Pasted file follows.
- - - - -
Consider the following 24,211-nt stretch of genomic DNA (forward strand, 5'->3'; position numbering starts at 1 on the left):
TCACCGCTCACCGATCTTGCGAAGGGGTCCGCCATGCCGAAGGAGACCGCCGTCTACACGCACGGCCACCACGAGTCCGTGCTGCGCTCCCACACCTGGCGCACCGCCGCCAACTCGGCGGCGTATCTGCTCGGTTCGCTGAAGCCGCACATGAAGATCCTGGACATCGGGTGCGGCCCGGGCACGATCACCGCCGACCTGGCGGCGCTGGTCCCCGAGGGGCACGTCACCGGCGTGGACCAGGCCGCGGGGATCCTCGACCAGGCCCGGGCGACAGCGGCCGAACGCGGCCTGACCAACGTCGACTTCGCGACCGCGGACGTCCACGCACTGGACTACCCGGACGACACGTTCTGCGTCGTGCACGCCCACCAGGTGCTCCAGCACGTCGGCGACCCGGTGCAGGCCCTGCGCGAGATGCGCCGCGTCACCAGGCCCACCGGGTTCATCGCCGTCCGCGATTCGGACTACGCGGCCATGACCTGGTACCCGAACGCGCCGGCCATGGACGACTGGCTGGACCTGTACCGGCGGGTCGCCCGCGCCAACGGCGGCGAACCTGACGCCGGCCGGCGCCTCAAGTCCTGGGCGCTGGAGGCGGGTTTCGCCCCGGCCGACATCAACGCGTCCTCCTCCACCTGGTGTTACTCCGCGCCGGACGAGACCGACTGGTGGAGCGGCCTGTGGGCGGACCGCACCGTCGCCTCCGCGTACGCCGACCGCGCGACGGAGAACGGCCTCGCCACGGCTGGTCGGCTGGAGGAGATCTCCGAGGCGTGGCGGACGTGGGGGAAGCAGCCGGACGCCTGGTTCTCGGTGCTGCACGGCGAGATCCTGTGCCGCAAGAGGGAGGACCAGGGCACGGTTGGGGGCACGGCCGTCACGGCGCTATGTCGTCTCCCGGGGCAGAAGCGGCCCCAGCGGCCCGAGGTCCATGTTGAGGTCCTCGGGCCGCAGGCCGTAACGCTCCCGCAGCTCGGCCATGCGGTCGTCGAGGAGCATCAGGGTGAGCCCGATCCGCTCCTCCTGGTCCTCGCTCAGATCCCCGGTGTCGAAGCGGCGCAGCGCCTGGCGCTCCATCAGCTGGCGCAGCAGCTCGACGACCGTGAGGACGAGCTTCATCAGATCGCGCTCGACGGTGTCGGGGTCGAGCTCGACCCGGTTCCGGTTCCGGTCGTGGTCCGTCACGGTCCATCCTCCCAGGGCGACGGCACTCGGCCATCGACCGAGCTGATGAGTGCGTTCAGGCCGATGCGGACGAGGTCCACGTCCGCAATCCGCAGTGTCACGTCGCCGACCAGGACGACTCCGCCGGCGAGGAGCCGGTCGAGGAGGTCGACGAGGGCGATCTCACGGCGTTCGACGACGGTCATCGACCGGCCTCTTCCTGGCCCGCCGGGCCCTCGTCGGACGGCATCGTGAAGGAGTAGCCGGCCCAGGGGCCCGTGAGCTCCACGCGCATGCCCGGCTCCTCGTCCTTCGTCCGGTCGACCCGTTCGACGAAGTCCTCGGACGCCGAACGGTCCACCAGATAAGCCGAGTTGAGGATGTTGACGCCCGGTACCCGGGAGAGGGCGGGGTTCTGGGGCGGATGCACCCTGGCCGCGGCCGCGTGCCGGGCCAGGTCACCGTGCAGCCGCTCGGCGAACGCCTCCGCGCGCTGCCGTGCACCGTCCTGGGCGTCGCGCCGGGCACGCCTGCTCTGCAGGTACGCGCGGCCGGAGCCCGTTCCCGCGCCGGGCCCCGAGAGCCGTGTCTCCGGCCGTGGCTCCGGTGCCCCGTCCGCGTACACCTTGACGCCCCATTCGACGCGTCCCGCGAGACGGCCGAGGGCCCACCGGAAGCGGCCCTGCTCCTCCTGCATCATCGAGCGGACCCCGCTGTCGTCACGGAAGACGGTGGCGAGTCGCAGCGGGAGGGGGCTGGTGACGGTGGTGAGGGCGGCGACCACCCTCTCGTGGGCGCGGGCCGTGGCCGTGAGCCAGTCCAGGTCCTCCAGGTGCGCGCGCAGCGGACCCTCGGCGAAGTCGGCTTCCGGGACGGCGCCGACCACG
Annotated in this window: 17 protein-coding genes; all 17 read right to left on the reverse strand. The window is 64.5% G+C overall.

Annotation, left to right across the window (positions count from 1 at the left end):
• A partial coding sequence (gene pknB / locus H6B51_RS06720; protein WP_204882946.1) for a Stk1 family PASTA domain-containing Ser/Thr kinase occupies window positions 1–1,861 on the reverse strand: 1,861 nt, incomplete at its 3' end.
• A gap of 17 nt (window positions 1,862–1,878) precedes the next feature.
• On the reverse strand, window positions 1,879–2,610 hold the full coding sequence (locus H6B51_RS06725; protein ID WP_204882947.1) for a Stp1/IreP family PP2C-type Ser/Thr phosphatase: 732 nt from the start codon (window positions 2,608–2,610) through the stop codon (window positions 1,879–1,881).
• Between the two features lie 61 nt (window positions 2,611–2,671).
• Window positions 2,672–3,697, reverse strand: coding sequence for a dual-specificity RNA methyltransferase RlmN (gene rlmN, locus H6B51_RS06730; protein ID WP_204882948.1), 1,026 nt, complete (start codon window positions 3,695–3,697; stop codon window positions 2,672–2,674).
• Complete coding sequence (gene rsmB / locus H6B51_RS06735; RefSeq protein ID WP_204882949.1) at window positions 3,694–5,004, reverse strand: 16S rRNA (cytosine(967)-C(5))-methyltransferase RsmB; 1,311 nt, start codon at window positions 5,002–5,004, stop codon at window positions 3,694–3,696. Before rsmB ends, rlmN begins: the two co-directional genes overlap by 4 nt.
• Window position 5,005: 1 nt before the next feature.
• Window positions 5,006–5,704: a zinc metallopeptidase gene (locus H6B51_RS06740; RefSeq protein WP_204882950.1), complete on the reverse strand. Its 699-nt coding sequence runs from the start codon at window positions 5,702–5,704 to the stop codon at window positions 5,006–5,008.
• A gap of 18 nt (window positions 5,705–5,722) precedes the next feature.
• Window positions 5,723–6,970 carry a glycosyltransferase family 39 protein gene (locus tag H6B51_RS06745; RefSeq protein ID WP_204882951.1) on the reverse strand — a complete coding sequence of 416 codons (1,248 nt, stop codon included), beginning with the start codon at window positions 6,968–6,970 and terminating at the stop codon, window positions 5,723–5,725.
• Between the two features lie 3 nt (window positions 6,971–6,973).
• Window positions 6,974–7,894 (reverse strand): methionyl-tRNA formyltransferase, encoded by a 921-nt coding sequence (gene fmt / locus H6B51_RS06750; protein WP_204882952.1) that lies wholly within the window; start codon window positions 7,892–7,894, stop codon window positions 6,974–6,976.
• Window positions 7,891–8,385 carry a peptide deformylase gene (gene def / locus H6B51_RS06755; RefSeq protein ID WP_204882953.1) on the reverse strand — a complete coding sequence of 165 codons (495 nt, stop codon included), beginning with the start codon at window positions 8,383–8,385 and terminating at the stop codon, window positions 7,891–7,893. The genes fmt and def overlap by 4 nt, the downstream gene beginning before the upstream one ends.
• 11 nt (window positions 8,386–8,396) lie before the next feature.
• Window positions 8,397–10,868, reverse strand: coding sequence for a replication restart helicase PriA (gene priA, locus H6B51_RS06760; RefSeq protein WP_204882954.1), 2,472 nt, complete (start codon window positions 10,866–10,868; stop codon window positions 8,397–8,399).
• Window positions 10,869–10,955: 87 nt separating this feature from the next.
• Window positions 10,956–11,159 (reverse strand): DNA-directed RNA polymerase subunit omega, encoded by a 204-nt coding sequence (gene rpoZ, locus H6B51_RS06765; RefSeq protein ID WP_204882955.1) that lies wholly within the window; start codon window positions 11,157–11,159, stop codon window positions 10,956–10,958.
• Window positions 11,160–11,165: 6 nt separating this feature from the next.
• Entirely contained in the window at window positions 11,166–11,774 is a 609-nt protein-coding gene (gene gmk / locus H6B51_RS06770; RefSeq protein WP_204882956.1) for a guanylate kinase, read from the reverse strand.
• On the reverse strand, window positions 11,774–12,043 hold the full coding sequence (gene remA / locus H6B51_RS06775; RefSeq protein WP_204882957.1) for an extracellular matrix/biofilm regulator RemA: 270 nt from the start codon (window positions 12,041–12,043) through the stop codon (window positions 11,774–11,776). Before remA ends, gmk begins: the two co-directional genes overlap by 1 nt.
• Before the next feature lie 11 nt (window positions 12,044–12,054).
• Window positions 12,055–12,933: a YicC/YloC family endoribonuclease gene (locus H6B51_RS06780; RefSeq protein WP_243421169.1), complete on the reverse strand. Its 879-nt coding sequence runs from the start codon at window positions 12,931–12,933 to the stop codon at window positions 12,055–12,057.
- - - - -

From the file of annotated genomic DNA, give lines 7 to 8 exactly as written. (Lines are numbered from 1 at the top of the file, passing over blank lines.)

• On the reverse strand, window positions 1,879–2,610 hold the full coding sequence (locus H6B51_RS06725; protein ID WP_204882947.1) for a Stp1/IreP family PP2C-type Ser/Thr phosphatase: 732 nt from the start codon (window positions 2,608–2,610) through the stop codon (window positions 1,879–1,881).
• Between the two features lie 61 nt (window positions 2,611–2,671).